Heirloom @ 131 Bourke Street, Melbourne
3 February 2011
Fusion cuisine is a high risk undertaking which can yield both high returns and equally damaging losses - pair flavours correctly and dishes can be sublime, mismatch them and dishes can be utter disasters. Fortunately, for Heirloom Restaurant and Sake Bar, a new French-Japanese fusion restaurant on the hugely competitive Melbourne dining scene, its dishes are more hit than miss.
Heirloom is regarded as a restaurant that serves fusion cuisine but it is only the main restaurant at the front that falls squarely into this category; the concealed sake bar at the rear serves traditional Japanese fare - sushi, sashimi and yakitori – free of any European, or other, influences. Apart from ability to order both fusion and traditional Japanese dishes while seated in either section, perplexingly, there appears to be little discernible connection between the seemingly independent dining rooms.
On our visit, we dined at the sake bar but our meal was ironically comprised largely of fusion dishes from the main restaurant menu. For those considering following suit, I would advise that you reserve a table in the main dining room instead as the limited table space at the sake bar is insufficient to cater for large sharing plates.
While our entrée sashimi selection did not match the benchmark freshness and quality of Shoya sashimi, somewhat surprising given that Heirloom and Shoya share the same fish purveyor, it was of a reasonable standard. The prized toro was, however, an unfortunate exception – it was a regrettable display of lifelessly textured and insipidly flavoured tuna belly.
The generously portioned smoked eel croquettes exemplified the concept of “quantity over quality”. While the perfectly golden brown exterior of each croquette looked promising, the potato mash within was flavourless, clumpy and desperately in need of some buttery goodness. The accompanying wasabi leaf creme fraiche did little to help its cause. Well prepared croquettes should be decidedly creamy and addictively tasty – unlike Heirloom’s varieties, the potato morsels at Match Bar and Grill are fantastic examples.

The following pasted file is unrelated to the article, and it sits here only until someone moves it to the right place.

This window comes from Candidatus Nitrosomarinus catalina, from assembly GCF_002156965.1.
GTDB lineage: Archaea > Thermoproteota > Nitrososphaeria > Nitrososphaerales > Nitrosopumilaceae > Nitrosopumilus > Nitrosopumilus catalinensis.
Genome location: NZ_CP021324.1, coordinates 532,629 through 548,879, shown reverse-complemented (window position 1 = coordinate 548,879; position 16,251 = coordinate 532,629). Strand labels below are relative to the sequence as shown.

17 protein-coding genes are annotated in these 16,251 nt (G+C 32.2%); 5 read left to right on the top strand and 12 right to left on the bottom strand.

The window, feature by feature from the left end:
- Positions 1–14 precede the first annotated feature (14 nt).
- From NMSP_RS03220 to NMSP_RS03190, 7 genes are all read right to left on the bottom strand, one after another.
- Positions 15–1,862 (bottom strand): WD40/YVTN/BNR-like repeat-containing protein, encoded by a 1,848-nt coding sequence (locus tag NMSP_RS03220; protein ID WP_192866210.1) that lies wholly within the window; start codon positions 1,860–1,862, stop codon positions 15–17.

Five pieces of roast duck gyoza were subsequently served with sauce a l’Orange. The duck meat nestled within the soft pastry skins was tender but lacked both duck flavour and seasoning. Given the jaded flavour of the dumplings, the sweet orange sauce needed to be sufficiently punchy to salvage the dish – it failed dismally in this regard. In all, the gyozas were satisfactory but unspectacular.
The jumbo quails were char-grilled with miso and served with quail eggs and a salad of gem lettuce, radish, puffed rice and corn kernels. The quail meat was cooked to a tender pink but lacked the obligatory gaminess and promised miso flavour. The salad did however function as a refreshing side.
An assortment of Bass Strait and Japanese scallops were then accompanied with rectangular prisms of shichimi watermelon, apple cubes with fennel and novel pieces of capsicum film which were sweet in taste and chewy in texture – not dissimilar to the childhood snack, roll ups. While the scallops were passable – nicely seared but lacking the requisite sweetness – the unusual syrupy flavours from the remaining ingredients were not only at odds with each other but also with the scallops themselves. This dish appears to be a somewhat botched attempt at fusion cuisine.
For dessert, our taste buds were enticed by the dish of burnt butter ice cream, caramel popcorn, honey and pine nut nougat and corn shoots. The presentation of scattered ingredients was visually busy but, simultaneously, orderly and artistic. Ignoring the peculiar inclusion of corn shoots and the slightly burnt caramel coating the popcorn, the remaining assembly of flavours was well matched and pleasantly enjoyable.
Overall, the dishes at Heirloom Restaurant and Sake Bar are inconsistent. Heirloom’s sake bar can definitely be praised as a reasonable, cheaper alternative to Shoya for sashimi. However, the fusion dishes served at the main restaurant, on the whole, require better flavour pairings and better execution if Heirloom is to successfully compete in the cut-throat world of Melbourne fine dining.